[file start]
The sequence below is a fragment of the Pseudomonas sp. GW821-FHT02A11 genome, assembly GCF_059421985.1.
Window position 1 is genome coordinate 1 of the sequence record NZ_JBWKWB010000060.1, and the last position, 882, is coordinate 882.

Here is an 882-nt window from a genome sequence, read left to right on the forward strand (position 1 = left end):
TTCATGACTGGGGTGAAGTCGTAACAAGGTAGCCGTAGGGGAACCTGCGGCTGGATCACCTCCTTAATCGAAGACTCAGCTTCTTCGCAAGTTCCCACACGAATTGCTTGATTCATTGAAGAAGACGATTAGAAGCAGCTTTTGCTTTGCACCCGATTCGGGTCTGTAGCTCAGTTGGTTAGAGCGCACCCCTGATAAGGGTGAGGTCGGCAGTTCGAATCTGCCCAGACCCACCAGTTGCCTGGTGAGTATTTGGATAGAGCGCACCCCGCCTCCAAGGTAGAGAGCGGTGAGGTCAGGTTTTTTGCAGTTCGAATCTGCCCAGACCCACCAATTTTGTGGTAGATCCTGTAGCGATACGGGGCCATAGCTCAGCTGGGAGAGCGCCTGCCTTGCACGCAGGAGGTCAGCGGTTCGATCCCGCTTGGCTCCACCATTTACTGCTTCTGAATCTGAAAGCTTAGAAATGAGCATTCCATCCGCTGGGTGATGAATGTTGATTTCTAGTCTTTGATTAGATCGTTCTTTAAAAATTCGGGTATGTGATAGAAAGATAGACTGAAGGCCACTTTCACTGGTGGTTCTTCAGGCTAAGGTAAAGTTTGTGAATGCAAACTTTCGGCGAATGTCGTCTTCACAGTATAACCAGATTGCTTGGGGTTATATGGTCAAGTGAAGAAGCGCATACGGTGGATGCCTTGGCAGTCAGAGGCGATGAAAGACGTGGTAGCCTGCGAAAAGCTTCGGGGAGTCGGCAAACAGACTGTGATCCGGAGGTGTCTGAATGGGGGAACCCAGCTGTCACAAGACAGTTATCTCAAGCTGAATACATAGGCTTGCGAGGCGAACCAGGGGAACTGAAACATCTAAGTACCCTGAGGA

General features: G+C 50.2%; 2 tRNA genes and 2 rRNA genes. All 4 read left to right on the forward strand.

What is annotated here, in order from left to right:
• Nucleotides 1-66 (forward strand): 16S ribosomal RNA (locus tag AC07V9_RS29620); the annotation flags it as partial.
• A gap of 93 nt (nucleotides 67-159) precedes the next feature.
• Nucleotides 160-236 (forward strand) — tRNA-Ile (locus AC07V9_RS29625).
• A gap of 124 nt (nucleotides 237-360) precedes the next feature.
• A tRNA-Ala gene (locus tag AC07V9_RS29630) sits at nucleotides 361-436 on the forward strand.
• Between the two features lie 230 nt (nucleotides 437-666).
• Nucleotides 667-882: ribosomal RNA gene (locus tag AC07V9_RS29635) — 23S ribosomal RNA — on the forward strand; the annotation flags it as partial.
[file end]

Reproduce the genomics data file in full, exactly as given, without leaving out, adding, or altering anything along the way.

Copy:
The sequence below is a fragment of the Pseudomonas sp. GW821-FHT02A11 genome, assembly GCF_059421985.1.
Window position 1 is genome coordinate 1 of the sequence record NZ_JBWKWB010000060.1, and the last position, 882, is coordinate 882.

Here is an 882-nt window from a genome sequence, read left to right on the forward strand (position 1 = left end):
TTCATGACTGGGGTGAAGTCGTAACAAGGTAGCCGTAGGGGAACCTGCGGCTGGATCACCTCCTTAATCGAAGACTCAGCTTCTTCGCAAGTTCCCACACGAATTGCTTGATTCATTGAAGAAGACGATTAGAAGCAGCTTTTGCTTTGCACCCGATTCGGGTCTGTAGCTCAGTTGGTTAGAGCGCACCCCTGATAAGGGTGAGGTCGGCAGTTCGAATCTGCCCAGACCCACCAGTTGCCTGGTGAGTATTTGGATAGAGCGCACCCCGCCTCCAAGGTAGAGAGCGGTGAGGTCAGGTTTTTTGCAGTTCGAATCTGCCCAGACCCACCAATTTTGTGGTAGATCCTGTAGCGATACGGGGCCATAGCTCAGCTGGGAGAGCGCCTGCCTTGCACGCAGGAGGTCAGCGGTTCGATCCCGCTTGGCTCCACCATTTACTGCTTCTGAATCTGAAAGCTTAGAAATGAGCATTCCATCCGCTGGGTGATGAATGTTGATTTCTAGTCTTTGATTAGATCGTTCTTTAAAAATTCGGGTATGTGATAGAAAGATAGACTGAAGGCCACTTTCACTGGTGGTTCTTCAGGCTAAGGTAAAGTTTGTGAATGCAAACTTTCGGCGAATGTCGTCTTCACAGTATAACCAGATTGCTTGGGGTTATATGGTCAAGTGAAGAAGCGCATACGGTGGATGCCTTGGCAGTCAGAGGCGATGAAAGACGTGGTAGCCTGCGAAAAGCTTCGGGGAGTCGGCAAACAGACTGTGATCCGGAGGTGTCTGAATGGGGGAACCCAGCTGTCACAAGACAGTTATCTCAAGCTGAATACATAGGCTTGCGAGGCGAACCAGGGGAACTGAAACATCTAAGTACCCTGAGGA

General features: G+C 50.2%; 2 tRNA genes and 2 rRNA genes. All 4 read left to right on the forward strand.

What is annotated here, in order from left to right:
• Nucleotides 1-66 (forward strand): 16S ribosomal RNA (locus tag AC07V9_RS29620); the annotation flags it as partial.
• A gap of 93 nt (nucleotides 67-159) precedes the next feature.
• Nucleotides 160-236 (forward strand) — tRNA-Ile (locus AC07V9_RS29625).
• A gap of 124 nt (nucleotides 237-360) precedes the next feature.
• A tRNA-Ala gene (locus tag AC07V9_RS29630) sits at nucleotides 361-436 on the forward strand.
• Between the two features lie 230 nt (nucleotides 437-666).
• Nucleotides 667-882: ribosomal RNA gene (locus tag AC07V9_RS29635) — 23S ribosomal RNA — on the forward strand; the annotation flags it as partial.